ICFF, We Hardly Knew Ye

Even after last week’s ICFF live-blogging extravaganza, we ended up with dozens of unpublished snapshots of noteworthy new products and projects from the 22nd annual furniture fair. Here, then, in no particular order, is a final roundup of neat stuff from the 2010 ICFF.

Above: Noé Duchaufour-Lawrance’s Corvo chair, for Bernhardt Design, which we wrote about in the April issue of the magazine.

IMG_5057Studio Dunn took home an ICFF Editors Award for best new designer a mere two weeks after finishing its first collection. Founded by a trio of recent RISD grads, the Pawtucket, Rhode Island–based studio combines in-house manufacturing with collobarations with a network of local craftspeople. Pictured are its Coventry stools.

IMG_5059

Andrew Mau (left) and Asher Dunn, of Studio Dunn

IMG_5007

Speaking of the Editors Awards: Molo won for best booth . . .

IMG_4870

. . . and Arper for best seating. Its new collection included the Loop sofa by Lievore Altherr Molina.

IMG_4874

This bag is pretty clever: Developed by fuseproject with Material ConneXion and Puma, it combines shopping bag and shoebox, using 65 percent less cardboard as a result. It also takes up less space and weighs less in shipping. (Read more here.)

IMG_4827_2

Marcia Weese, of Weese + Design, was showing her latest rug collection, called Flora, with six patterns inspired by the garden. The wool comes from Tibetan sheep living at high altitudes, whose coats produce extra lanolin to keep them warm; this results in a naturally durable and stain-resistant wool.

IMG_4835

At the opposite end of the design spectrum, this year’s German pavilion featured something you rarely see at the ICFF: a car–or, rather, a “supercar,” according to Mercedes-Benz. Its yet-to-be-released SLS AMG includes a carbon-fiber-laced interior and gull-wing doors for the inner Doc Brown in us all.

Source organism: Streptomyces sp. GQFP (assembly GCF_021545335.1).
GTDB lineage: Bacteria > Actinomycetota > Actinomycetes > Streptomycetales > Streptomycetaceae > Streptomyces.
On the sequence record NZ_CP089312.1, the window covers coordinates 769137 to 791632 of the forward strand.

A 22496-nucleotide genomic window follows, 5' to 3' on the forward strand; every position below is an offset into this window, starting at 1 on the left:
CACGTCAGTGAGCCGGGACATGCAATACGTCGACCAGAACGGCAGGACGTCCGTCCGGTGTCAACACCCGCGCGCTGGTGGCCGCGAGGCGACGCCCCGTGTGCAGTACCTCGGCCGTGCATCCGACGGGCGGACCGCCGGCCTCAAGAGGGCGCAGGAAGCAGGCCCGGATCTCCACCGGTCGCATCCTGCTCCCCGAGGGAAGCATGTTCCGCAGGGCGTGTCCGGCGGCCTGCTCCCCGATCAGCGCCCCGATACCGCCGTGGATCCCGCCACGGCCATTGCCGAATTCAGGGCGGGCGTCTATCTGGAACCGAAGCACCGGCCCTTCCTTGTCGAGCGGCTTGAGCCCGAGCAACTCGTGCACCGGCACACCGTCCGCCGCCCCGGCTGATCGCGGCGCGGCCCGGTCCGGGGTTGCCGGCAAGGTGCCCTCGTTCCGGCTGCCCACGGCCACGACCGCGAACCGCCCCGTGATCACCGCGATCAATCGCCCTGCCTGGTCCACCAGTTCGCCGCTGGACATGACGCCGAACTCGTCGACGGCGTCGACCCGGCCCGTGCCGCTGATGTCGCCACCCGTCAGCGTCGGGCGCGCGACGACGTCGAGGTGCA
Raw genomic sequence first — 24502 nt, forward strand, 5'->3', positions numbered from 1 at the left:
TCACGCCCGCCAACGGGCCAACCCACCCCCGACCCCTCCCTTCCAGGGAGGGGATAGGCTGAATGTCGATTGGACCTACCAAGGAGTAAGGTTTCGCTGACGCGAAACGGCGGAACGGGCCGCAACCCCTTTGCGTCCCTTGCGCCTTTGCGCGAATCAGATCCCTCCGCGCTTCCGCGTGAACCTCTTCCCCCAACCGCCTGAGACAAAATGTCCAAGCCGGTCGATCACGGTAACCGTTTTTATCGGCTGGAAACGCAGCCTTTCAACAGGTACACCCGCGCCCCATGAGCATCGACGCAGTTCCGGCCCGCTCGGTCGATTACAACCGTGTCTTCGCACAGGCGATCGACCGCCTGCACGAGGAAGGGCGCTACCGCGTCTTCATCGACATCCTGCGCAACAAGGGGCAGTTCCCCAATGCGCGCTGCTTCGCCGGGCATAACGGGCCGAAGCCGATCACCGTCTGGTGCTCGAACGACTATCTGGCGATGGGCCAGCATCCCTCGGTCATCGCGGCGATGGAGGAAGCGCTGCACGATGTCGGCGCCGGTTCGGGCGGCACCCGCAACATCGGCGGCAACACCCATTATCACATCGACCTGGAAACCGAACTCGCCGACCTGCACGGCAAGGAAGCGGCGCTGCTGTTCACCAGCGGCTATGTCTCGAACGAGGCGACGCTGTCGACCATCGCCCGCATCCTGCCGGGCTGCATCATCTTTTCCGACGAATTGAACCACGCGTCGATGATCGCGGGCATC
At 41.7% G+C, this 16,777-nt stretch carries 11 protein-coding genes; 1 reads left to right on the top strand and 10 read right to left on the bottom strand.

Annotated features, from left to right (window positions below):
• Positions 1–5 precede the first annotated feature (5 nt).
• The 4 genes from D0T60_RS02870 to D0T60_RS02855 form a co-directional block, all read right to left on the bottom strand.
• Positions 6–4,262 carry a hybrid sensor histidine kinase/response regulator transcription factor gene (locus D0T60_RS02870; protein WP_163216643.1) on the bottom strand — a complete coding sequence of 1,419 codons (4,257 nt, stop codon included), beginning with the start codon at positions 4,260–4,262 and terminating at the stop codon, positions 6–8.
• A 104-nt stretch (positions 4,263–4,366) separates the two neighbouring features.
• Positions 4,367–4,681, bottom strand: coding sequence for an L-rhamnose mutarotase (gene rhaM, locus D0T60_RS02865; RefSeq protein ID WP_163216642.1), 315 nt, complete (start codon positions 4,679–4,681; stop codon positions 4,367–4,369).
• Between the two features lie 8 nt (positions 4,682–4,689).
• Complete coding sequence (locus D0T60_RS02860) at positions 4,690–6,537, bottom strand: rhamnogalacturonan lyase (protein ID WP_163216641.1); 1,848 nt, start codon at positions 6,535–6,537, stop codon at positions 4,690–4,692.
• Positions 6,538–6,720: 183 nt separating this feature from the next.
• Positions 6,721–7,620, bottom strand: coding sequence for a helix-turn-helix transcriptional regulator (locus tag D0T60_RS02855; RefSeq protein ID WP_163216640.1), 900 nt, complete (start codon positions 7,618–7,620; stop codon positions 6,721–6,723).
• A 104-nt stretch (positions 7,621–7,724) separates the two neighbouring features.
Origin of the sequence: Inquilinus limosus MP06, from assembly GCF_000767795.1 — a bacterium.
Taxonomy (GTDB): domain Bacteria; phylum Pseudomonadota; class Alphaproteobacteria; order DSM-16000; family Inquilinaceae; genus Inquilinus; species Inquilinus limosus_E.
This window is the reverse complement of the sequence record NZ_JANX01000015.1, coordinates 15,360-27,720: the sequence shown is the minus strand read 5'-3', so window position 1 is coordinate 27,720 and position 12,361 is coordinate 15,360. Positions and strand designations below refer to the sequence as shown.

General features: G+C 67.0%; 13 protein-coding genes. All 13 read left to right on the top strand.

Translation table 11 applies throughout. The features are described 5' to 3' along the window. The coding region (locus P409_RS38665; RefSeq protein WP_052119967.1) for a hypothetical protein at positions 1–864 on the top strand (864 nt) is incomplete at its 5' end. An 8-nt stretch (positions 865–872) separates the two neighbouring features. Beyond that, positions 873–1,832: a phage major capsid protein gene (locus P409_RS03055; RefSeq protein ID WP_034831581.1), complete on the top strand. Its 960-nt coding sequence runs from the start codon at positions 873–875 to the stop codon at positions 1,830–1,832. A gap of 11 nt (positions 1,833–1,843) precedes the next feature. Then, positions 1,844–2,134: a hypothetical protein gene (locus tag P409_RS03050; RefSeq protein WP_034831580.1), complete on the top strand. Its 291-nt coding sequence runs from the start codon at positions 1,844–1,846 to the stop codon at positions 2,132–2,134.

DSC_0090

Also at Design Deutschland: these (very Germanic) eyeglass frames by MYKITA.

Snow Peak is the U.S. branch of a 50-year-old Japanese camping-supply company; it’s been in the States for 12 years but only recently hit on the idea to market its cleanly designed, upscale camping goods to the urban small-apartment dweller. This was its first time exhibiting at ICFF and it snagged an Editors Award for outdoor furniture. Above: a folding bamboo table, available through Design Within Reach.

IMG_4924

OK, so this piece wasn’t actually at the ICFF but at the second-annual Model Citizens NYC satellite show on 36th Street, a block away from the Javits. Jason Hu’s Perch is part of the Guyana Project, an initiative by 11 Pratt design students working with artisans at the country’s Liana Cane Factory and with its indigenous Wai Wai community.

IMG_4918_2

Also at Model Citizens: furniture and lighting by Jason Neufeld . . .

IMG_4905_2

. . . and Niels Cosman, who was kind enough to pose beside his CMYK Cabinet.

IMG_4912

This is Cosman’s Baum Bench, which borrows from the Windsor style and Sam Maloof. Cosman makes all his furniture himself, and says that he’s a bit obsessive about using every scrap of wood he acquires: “I have this, like, wood guilt.”

IMG_5053

Back at the Javits, we find another wood bench, this time by the Swedish design studio Claesson Koivisto Rune for Mabeo.

IMG_4883

The Czech Republic had an ICFF presence this year. This rolling bookcase by A.M.O.S. Design looked to me like a cross between Alexander Brodsky’s Vodka Pavilion and Tejo Remy’s famous Droog cabinet, on plastic wheels.

IMG_5074

Finally, Blu Dot–another Editors Award winner–had several new pieces, my favorite of which was the Cant desk. The perforated, powder-coated steel grille is a nice touch. (It comes in red, to0.)

IMG_5086

That’s all for this year! If you’re just now catching up on our 2010 Live@ICFF coverage, you can read all our stories here on the blog or view a handy story index over on our Live site. Or, jump straight to our show-floor videos, our idiosyncratic editors’ picks, our coverage of this year’s six ICFF Schools, or our extremely professional party photos.

Categories: Uncategorized

Comments

comments